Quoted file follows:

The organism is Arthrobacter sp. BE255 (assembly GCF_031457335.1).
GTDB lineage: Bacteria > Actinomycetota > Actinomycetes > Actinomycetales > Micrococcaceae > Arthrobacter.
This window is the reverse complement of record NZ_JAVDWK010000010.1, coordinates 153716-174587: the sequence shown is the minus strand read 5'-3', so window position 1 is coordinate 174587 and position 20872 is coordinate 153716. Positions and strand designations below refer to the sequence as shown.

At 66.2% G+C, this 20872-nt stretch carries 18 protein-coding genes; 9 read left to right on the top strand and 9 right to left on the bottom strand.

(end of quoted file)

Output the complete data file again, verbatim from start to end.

The organism is Arthrobacter sp. BE255 (assembly GCF_031457335.1).
GTDB lineage: Bacteria > Actinomycetota > Actinomycetes > Actinomycetales > Micrococcaceae > Arthrobacter.
This window is the reverse complement of record NZ_JAVDWK010000010.1, coordinates 153716-174587: the sequence shown is the minus strand read 5'-3', so window position 1 is coordinate 174587 and position 20872 is coordinate 153716. Positions and strand designations below refer to the sequence as shown.

At 66.2% G+C, this 20872-nt stretch carries 18 protein-coding genes; 9 read left to right on the top strand and 9 right to left on the bottom strand.